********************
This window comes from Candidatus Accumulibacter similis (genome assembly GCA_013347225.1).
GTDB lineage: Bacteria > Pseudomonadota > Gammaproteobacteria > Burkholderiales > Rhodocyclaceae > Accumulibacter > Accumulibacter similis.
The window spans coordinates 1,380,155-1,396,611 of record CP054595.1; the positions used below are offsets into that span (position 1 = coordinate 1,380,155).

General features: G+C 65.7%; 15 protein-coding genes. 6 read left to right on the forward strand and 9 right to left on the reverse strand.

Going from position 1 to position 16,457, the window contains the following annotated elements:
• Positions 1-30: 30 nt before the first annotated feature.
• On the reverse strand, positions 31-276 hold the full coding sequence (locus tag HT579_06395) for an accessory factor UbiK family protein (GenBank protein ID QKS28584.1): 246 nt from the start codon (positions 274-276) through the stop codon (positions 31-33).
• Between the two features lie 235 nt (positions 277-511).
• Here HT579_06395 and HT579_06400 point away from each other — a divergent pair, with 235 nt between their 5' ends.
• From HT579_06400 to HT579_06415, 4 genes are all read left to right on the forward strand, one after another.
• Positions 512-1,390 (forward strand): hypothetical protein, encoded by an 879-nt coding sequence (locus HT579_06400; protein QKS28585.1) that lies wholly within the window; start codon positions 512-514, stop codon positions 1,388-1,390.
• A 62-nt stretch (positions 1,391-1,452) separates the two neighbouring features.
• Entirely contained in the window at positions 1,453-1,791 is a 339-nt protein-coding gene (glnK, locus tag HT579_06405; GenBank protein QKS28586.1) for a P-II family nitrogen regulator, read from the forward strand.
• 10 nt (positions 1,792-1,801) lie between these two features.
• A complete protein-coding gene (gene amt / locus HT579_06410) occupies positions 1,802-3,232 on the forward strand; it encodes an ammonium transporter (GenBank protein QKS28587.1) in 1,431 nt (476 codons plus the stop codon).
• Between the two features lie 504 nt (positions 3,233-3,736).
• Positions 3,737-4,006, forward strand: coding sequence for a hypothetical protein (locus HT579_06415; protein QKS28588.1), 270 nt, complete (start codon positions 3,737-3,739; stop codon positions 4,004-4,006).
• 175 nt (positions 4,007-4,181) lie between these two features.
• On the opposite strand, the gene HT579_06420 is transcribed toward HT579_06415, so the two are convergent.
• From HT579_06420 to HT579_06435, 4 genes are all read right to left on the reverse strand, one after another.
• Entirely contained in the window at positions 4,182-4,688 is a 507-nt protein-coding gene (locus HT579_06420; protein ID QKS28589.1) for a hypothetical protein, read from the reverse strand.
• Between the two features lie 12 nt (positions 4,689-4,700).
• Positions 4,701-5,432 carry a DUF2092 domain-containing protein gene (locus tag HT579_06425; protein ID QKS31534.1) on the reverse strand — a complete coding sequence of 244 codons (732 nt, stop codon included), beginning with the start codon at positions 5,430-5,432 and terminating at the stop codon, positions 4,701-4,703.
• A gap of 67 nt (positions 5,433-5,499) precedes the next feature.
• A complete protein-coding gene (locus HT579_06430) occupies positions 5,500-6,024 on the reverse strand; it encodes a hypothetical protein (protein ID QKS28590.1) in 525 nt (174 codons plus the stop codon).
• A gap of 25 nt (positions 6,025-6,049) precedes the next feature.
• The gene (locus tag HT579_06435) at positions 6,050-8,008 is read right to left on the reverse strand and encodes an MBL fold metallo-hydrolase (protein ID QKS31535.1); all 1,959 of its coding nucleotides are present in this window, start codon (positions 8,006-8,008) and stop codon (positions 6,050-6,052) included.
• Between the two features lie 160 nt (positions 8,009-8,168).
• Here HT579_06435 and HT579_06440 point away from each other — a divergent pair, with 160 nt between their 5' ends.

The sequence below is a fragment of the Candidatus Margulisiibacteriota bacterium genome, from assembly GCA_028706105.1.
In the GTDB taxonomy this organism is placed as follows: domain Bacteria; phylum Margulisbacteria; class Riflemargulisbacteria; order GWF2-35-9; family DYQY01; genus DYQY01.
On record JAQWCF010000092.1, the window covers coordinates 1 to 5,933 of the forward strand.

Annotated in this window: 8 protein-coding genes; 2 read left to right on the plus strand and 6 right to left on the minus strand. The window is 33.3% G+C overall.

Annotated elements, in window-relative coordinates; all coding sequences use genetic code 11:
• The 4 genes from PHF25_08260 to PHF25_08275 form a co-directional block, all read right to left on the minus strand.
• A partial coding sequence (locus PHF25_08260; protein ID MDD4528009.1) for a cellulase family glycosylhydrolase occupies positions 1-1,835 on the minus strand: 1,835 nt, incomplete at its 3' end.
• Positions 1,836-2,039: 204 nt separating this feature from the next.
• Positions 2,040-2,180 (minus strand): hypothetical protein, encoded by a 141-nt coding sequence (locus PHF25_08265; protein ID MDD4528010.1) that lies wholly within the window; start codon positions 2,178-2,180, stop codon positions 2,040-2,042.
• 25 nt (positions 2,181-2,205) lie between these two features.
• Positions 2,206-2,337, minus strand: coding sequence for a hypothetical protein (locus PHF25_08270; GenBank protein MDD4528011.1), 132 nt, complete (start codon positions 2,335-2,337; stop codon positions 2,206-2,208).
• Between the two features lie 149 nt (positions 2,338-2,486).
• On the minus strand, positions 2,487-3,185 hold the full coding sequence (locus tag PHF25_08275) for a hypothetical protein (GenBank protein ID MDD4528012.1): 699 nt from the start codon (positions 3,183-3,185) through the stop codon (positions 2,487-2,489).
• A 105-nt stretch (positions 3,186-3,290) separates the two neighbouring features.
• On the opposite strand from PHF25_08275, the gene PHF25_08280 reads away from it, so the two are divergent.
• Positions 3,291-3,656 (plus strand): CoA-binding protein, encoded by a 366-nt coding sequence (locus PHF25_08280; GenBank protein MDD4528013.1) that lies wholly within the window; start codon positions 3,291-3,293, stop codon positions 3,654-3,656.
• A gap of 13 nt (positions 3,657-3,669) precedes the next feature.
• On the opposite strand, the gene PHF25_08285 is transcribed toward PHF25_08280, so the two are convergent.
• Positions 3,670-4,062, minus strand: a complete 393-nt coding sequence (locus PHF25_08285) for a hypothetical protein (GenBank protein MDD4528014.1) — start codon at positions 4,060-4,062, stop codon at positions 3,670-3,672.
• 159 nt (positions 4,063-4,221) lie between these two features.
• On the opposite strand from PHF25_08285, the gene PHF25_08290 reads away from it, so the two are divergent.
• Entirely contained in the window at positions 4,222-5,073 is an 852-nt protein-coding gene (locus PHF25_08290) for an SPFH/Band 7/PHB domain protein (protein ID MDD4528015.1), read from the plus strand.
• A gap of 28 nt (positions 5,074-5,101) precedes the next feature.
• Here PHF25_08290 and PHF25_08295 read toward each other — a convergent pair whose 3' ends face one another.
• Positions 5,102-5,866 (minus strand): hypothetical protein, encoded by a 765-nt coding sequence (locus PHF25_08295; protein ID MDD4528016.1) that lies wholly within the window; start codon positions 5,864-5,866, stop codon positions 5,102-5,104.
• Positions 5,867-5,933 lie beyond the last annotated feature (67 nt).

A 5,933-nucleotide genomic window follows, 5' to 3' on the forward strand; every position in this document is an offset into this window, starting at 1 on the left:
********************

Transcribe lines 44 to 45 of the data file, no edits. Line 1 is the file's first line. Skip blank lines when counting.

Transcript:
• On the opposite strand from PHF25_08275, the gene PHF25_08280 reads away from it, so the two are divergent.
• Positions 3,291-3,656 (plus strand): CoA-binding protein, encoded by a 366-nt coding sequence (locus PHF25_08280; GenBank protein MDD4528013.1) that lies wholly within the window; start codon positions 3,291-3,293, stop codon positions 3,654-3,656.